Hotwell Boiler feedwater cascade tank
2D Image of internal construction
Hello, You have reached this page most probably looking out for some information about hotell / cascade tank. I have been searching online for many months to repair a leaking hotwell in one of the ships i served. I wanted the internal drawing of the Hotwell, tried in many sources including the yard where the ship was built, but with No luck.
Finally i ended up opening my ship’s hotwell made measurements and learnt its operation. I am sharing my drawings and animation with you here.
I am not going to talk about hotwell functions here, just the construction and working of it.
Hotwell Boiler feedwater cascade tank construction
>> Hotwell is made of steel thickness about 10 mm plate. Obviously due to fire restrictions and class regulation it cant be stainless or other material.
>> Let me explain the parts and mountings of the cascade tank below.
>> Boiler observation tank receives the dirty condensate. Dirty condensate is nothing but the condensate returning from fuel , lube, purifier heaters, fuel tank, cargo tank heaters etc. This is called dirty condensate and isolated from the clean system. Dirty condensate is filtered in the hotwell using cascade method.
>> The tank itself is called an “hotwell”, Reason for naming it so is explained in detail later. The term cascade is often used because the dirty condensate is filtered through cascading method in different chambers.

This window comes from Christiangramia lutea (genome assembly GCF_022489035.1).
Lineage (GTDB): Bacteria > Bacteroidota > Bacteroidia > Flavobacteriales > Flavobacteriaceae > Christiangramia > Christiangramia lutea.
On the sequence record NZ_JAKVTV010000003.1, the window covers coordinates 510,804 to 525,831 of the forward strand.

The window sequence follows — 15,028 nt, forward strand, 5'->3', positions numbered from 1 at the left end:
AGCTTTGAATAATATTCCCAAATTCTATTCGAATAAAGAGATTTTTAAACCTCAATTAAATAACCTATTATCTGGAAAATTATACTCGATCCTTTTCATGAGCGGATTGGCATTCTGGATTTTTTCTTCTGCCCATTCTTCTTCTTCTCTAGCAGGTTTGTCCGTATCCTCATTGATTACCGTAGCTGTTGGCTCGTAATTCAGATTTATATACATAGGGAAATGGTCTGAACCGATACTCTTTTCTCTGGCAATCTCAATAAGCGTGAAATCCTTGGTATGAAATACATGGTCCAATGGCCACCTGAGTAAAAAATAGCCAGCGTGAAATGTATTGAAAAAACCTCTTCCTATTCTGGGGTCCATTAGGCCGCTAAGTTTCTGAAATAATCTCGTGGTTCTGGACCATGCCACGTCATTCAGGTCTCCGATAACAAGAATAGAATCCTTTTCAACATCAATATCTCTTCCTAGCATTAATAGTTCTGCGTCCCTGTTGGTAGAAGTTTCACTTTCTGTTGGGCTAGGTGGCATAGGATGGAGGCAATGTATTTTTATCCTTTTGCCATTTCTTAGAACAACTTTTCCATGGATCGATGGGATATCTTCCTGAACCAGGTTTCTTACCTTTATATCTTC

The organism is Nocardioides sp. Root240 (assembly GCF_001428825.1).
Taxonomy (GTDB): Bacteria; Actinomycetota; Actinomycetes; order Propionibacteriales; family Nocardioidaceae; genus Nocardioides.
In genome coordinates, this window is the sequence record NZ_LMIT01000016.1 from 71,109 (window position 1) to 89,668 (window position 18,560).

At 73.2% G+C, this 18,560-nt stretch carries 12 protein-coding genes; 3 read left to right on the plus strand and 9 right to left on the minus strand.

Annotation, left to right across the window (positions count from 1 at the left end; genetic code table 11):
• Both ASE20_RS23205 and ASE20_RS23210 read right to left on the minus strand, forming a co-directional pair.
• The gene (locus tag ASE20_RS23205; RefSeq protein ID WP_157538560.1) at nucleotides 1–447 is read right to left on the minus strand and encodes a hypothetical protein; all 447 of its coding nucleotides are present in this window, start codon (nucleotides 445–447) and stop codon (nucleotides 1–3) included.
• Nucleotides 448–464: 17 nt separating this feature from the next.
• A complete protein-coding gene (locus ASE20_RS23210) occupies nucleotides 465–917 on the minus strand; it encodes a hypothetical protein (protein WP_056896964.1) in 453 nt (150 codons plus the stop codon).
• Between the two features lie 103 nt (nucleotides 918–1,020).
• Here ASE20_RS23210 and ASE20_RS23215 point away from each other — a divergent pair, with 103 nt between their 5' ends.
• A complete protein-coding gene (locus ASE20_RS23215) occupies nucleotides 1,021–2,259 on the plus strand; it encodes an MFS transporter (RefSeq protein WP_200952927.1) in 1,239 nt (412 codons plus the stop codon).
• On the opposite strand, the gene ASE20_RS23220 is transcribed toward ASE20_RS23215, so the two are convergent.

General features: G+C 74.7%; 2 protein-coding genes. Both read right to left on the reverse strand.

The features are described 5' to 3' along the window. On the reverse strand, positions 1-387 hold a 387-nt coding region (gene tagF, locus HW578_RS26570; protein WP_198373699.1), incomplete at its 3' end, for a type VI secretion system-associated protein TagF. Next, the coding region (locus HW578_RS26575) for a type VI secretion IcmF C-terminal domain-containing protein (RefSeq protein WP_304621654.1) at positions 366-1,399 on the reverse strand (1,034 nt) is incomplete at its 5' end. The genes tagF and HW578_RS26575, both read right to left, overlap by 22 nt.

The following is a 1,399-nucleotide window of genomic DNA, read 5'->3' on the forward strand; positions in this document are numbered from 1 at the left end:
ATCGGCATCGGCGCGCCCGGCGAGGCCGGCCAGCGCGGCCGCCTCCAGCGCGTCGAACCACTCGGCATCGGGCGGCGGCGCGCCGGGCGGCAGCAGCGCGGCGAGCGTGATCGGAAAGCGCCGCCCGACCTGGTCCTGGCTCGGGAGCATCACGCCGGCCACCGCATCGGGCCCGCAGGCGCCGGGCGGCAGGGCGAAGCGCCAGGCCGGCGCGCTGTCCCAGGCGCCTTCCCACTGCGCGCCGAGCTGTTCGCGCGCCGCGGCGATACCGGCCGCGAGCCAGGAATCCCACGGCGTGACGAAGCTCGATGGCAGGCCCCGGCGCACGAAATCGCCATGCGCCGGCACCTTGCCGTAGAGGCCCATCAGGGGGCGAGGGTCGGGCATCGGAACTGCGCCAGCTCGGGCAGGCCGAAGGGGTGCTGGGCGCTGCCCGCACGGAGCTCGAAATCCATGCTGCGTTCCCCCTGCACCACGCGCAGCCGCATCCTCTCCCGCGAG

>> Dirty condensate doesn’t readily have any contamination, however, due to failure of any heating coils oil may reach the system which then contaminates the whole system, to avoid such situation dirty condensate is treated in cascading process.
Oil sensing & Diverting 3-way control
>> The dirty condensate is installed with oil sensing probe in the main manifold (which manifolds all return into one header) and connects to the hotwell. This oil sensing probe (usually of capacitance type) monitors the return condensate, incase of any oil particles it will trigger an alarm and turn the diverter 3-way valve to the bilge, hence the contaminated water is diverted to bilge safeguarding the feed system from contamination.
>> The alarm alerts the watch keeping engineer who can check if the oily content is factual! trust me most of the times i have seen this sensor going Koo-Koo (Word typically used in cruise ships, to describe malfunctioning or kind of acting crazy or being confused) and creating false alarm.
>> If the alarm is not false, then the watch keeping engineer will go about shutting down the steam to all dirty heaters and investigating the root cause to identify the culprit and isolate.